The 165th NEA-NH Fall Instructional Conference, FIC, featured a theme of Building Resilience, 654 attendees, 90 workshops, 30 vendors, including members selling homemade items for charities, and a live performance from Plymouth State University students during lunch.
The wide array of workshop topics was driven by member requests throughout the year, with a strong and continued focus on mental health and wellness.
“Many educators came to the registration table telling me about the stressful year it has been so far,” said Ally Snyder, NEA-NH PESS Assistant and conference organizer. “I told them today is just for them, a chance to reconnect, recharge, and take care of themselves, so they can take care of their students.”
One participant reported that they were “feeling a bit hesitant to come, but am so glad I did, and cannot wait for next year. I loved the keynote presenter.”
“The Conference accomplishes three significant goals each year,” said Irv Richardson, NEA-NH PESS Coordinator. “First, it meets our members number one request: more professional development. Second, it gives you a chance to collaborate with educators from across the state to share stories, expertise, and experiences. Lastly, the FIC gives our members access to high quality presenters and at very low cost.”
Snyder added that “having the vendors present helps showcase the many benefits of NEA-NH membership, giving members a chance to interact and take advantage of the discounts provided.”
The majority of trainings centered on classroom strategies, college transitions, mental health and safety, unified arts, STE(A)M instruction, and staff and student wellness. In addition, this year’s conference also had workshops on Project-Based Learning provided by PBLWorks, and three workshops specifically designed for early career educators, to help ensure they have a strong start. Participants attending the entire day earned 5.5 hours of CEU credit.
Cassie Yackley,Psy.D, delivered a powerful keynote presentation, “Creating Safety and Promoting Learning in a Time of Fear and Disconnection,” to an attentive audience.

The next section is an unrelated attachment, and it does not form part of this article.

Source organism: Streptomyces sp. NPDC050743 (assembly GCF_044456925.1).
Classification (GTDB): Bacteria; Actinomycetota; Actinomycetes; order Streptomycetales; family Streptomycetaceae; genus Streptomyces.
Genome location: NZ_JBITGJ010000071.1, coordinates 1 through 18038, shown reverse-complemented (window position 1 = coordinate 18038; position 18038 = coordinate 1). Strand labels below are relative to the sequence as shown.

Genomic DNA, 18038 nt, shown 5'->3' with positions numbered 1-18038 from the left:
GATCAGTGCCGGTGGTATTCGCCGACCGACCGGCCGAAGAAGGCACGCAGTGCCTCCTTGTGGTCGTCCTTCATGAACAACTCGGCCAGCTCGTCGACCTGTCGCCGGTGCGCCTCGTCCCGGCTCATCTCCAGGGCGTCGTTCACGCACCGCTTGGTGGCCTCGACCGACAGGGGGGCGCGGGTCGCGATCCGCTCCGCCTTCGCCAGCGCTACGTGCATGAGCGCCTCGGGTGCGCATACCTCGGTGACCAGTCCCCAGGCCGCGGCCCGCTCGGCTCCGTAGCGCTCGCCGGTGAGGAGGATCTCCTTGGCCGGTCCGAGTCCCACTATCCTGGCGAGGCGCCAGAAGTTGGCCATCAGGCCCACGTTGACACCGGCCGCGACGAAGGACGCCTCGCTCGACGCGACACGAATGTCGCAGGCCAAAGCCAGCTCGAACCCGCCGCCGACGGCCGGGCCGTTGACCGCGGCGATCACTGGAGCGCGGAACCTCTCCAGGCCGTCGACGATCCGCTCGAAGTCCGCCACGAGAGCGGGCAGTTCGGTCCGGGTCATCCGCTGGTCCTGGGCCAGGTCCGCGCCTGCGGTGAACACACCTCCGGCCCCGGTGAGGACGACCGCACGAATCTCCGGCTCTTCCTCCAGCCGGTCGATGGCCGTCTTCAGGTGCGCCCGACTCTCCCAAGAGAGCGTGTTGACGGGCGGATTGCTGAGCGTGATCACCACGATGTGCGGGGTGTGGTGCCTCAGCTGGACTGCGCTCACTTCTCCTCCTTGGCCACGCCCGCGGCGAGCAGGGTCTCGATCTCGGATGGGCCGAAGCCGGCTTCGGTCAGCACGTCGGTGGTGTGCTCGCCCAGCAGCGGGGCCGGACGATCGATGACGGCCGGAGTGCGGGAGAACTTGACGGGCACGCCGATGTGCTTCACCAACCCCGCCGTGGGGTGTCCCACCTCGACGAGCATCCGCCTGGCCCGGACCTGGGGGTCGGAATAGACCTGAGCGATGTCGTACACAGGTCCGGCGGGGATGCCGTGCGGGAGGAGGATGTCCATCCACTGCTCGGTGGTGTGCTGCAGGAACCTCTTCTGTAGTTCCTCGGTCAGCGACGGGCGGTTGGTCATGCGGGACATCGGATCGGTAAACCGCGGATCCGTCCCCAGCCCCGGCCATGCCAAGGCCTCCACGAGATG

“Violence is ubiquitous, empathy is on the decline, and respect for others seems increasingly rare,” states Yackley. “How do educators engage students and promote learning when we are living in fear of violence in our homes and public settings?”
Fortunately, she also provided clear and convincing evidence regarding what the problem is and how to move forward together to create safe communities in which both students and educators are able to thrive, leaving participants hopeful and inspired to be the change in their own communities.
During lunch, attendees experienced a dynamic and inspiring musical theater performance by the Plymouth State University’s TIGER troupe. Their performances feature original writing, entertaining acting, singing, and dancing. The TIGER troupe can come to your school to perform “Kindness Counts” or “Brand New Day”, both suitable for K-5, as well as “Bystander: A Portrait of Apathy” for middle school grades, and “Alex’s Story” for high school students. Mention the NEA-NH Fall Conference when booking TIGER to receive a 15 percent discount.
Attendees were enthusiastic in the response to the Conference. “I’m a more effective educator when I have knowledge of best practices, and am energized with new ideas,” said one. “I look forward to coming each year,” said another. “The classes are wonderful and relevant, the food is great, the price is right and the presenters are exciting and fun.”
“NEA-NH is committed to providing our members high-quality professional development, at conferences, regional workshops, even at their school,” said Richardson. “We know professional development ranks high on the list of things our members are asking for, and we’re working every day to be sure we’ve got the best available.”
“After all,” added Richardson, “it’ll be pretty difficult to find an organization with more than 165 years of professional development experience.”